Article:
Sprinkle cheese over each tortilla, and heat in microwave or under broiler until melted. Divide the eggs between the tortilla, and roll up around the filling. The combination of the kale and shallots is a very good flavor compliment.
You could top with salsa and or sour cream if you wish. Especially if you have homemade salsa. Yum!

Note: I found "Guerrero" brand whole wheat tortilla. The package says they are "baked in your local bakery." Now, I don't really believe that, but at least they are trying. Being strictly local would probably mean putting the eggs between two slices of local toasted bread. Unless someone knows of a local tortilla factory?

Sunday, February 13, 2011

Week Eleven of Dark Days Challenge

Creamy Root Vegetable Stew
And homemade soup stock

I made this for the Transition Port Gardner Potlucks With A Purpose, today at Everett United Church of Christ. We had a great movie called "Garbage: the Revolution Starts At Home." It was part of a mini film festival developed by Gary Sell. Gary does a great job of entertaining people while getting the message across that we are creating too much garbage in our country! We try to make our Potlucks With A Purpose a Zero Waste Event, so I think we're at least moving in the right direction.
The stew turned out to be popular, with hardly any left. It is an unfortunate gray-brown color, but the flavor is really good. I would attribute that to the Jerusalem Artichokes, or Sunchokes. I think they give it the earthy, nutty flavor.
Because this was served at a potluck, it's not technically a totally local meal. However, it embodies the values of sharing local food together, and talking about how we can change our behavior to better treat our planet.

Serves a crowd!
About 1 gallon of prepared (washed, peeled, chopped into cubes) root vegetables. I'm giving you what I used but take this as a guideline, not an absolute. Turnips and rutabagas would be good in here as well.
4 potatoes (organic, local from Klesick Family Farms)
3 parships (organic, local from Klesick Family Farms)
Jerusalem Artichokes about 2 cups chopped (also called sunchokes, organic, local from Klesick Family Farms)
3 carrots (organic, from our garden dug up yesterday)
1 onion, chopped (organic from Klesick Family Farms)
1 cup chopped leeks (from our garden, dug up yesterday; if you slice leeks lengthwise they are easier to clean the dirt out of, then slice into 1/2 circles)
2-6 garlic cloves, chopped (from our garden, dug up last fall)
Olive oil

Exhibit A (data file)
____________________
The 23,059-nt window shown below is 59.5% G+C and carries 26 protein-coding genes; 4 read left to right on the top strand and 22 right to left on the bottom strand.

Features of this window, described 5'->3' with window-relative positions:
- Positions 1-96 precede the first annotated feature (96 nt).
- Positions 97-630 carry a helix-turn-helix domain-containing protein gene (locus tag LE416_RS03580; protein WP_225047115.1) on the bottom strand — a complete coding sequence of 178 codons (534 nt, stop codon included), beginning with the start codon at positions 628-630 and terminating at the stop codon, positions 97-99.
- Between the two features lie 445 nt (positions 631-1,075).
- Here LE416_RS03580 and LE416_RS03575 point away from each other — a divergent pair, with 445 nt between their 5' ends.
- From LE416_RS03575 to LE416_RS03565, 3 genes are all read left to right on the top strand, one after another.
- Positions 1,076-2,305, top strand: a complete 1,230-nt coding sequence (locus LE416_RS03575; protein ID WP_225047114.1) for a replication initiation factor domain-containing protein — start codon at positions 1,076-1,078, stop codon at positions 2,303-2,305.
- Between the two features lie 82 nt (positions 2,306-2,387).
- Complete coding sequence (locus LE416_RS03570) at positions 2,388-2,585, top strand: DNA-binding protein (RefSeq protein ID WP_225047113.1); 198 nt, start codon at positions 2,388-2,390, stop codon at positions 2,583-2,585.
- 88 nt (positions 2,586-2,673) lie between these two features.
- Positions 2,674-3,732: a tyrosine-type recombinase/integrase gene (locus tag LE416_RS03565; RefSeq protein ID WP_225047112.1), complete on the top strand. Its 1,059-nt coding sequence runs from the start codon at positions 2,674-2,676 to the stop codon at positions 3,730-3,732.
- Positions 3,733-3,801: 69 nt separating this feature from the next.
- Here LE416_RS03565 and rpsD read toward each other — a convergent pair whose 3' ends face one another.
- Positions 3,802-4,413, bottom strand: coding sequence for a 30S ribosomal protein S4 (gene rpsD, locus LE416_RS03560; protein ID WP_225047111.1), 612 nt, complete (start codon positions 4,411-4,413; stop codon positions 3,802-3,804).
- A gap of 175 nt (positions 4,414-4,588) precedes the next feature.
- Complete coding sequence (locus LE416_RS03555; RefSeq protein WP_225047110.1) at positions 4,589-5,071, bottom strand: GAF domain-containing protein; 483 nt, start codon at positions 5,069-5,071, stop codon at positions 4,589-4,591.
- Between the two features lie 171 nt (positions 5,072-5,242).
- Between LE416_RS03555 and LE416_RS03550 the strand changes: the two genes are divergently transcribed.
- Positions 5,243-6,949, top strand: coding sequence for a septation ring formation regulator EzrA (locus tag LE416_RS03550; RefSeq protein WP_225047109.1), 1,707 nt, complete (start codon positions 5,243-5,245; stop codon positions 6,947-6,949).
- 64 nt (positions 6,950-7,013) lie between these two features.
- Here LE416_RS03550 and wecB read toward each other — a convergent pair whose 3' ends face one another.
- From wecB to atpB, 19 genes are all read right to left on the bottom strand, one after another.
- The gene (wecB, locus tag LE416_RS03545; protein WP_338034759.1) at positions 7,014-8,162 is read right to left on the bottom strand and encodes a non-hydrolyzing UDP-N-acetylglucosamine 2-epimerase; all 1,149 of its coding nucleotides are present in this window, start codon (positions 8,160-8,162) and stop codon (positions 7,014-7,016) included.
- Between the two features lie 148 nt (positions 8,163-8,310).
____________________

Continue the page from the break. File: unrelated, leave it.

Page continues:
1 teaspoon freshly ground cumin
1 teaspoon freshly ground corriander
2 teaspoons dried thyme (maybe next year I'll have it together enough to have my own home dried herbs for flavoring; this year I rely on Sno Isle Food Coop)
2 teaspoons dried oregano
Salt and pepper to taste
Vegetable stock to barely cover (see note below)
4 cups whole milk (local dairy)

Heat the olive oil in a large cast iron skillet over medium heat, add the onions and garlic and cook slowly about 6 minutes. Add the leeks and cook another 6-10 minutes (you don't want any of this to brown).
While these are cooking, prepare all the root vegetables you are going to use and place into a slow cooker. Add the onion/garlic/leek mixture and all the spices. Barely cover with vegetable stock and put on high 4-6 hours or until vegetables are soft. Using an immersion blender or a blender, blend about 1/3 until smooth. You want to leave chunks but have a thick broth.
Add the milk and heat until it's all hot (if you're in a hurry, you can heat the milk in the microwave. Adding hot milk to the slow cooker of hot food will make it all ready to serve immediately.

Not local: olive oil (you could substitute butter), salt, pepper & spices

Something For Nothing
Homemade Soup Stock

The one thing I remember from my UW Economics class (too many years ago to remember) is that you can not get something for nothing. It's true that your labor is not nothing, but other than your labor, homemade vegetable stock is virtually something for nothing. And you don't end up with empty cartons that have to go into the land fill!
The only trick to this is planning and organizing your cooking.
Dump all the vegetables you are going to use into the sink and scrub them thoroughly. While you are doing this, get the biggest soup pot you have and start heating water (buy a big one if you don't have one, and get the best quality you can afford. You'll never regret it).